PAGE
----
Thursday, September 28, 2006

if: Inspiration Festival identifies and explores the most noteworthy issues and trends of the day in an exclusive and engaging forum. Over a course of three days at extraordinary venues around the city, award-winning advertisers, media visionaries, business leaders, scientists, inventors, anthropologists and designers will explode the trends that are reshaping our culture, our economy, our work and our lives.

I was fortunate to be invited to IF and spent several days immersed in discussion on topics that ranged from Science as Culture, The Future of Connection and Creativity, to Global Business Opportunitites. A heady mix to be sure, with a tremendous mix of people. Many were creatives who were in town for the New York Festivals and the rest were a diverse collection of New Yorkers selected by Juliette Powell, the curatorial and inspirational mind behind IF.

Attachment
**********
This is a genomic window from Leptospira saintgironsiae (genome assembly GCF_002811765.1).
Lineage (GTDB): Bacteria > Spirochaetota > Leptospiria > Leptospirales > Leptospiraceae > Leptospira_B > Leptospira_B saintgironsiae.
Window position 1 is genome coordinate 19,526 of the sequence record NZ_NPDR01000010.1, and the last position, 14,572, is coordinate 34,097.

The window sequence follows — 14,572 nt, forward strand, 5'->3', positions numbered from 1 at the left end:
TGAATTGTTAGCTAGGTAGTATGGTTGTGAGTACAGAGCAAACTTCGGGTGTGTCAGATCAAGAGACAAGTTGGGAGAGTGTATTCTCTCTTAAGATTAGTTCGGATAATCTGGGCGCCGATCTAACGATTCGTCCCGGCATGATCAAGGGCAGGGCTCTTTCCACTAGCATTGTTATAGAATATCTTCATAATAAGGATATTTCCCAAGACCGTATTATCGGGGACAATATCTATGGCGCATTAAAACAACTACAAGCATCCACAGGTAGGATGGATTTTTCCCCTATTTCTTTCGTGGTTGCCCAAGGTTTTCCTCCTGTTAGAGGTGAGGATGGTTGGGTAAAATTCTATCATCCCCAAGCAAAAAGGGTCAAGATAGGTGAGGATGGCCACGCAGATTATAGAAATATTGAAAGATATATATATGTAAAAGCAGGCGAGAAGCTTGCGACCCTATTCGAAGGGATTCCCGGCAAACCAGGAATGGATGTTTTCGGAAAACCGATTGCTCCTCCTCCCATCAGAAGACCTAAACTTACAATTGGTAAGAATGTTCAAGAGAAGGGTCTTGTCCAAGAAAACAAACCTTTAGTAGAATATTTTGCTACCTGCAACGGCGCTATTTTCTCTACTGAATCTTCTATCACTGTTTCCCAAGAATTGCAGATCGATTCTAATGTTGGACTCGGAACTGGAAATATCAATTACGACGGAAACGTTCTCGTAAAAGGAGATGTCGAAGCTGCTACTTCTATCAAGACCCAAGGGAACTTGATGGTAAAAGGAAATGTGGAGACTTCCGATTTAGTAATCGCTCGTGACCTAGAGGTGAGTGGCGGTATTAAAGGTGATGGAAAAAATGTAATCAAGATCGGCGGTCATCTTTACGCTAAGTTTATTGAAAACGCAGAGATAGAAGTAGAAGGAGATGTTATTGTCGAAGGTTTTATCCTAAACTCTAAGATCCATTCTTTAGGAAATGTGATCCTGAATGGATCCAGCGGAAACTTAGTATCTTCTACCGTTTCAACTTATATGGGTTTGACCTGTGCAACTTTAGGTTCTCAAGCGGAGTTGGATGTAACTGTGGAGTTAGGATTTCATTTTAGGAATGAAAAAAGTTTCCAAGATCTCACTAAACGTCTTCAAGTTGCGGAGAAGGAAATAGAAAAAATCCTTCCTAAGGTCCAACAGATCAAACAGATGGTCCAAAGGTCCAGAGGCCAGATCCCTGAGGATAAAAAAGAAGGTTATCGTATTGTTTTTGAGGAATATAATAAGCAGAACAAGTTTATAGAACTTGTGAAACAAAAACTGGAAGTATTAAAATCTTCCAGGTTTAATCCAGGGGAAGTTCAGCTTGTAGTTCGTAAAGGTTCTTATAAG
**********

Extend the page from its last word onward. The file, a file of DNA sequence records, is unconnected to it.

For me the surprise bonus was being asked to fill in at the last moment for an absent speaker and to present with my dear friend Andrew Sispoidis. We talked about creativity and collaboration and ways that we as a creative community can use new tools to leverage our collective talents.

It was very refreshing to go to a conference that broke out of the usual mode and not only allowed for a free exchange of ideas but mandated that. I'm sure that there are many who were there who will join me in hoping that IF becomes a regular event in NY and will look forward to the next year.

Thursday, September 14, 2006

Juice boxes for grown-ups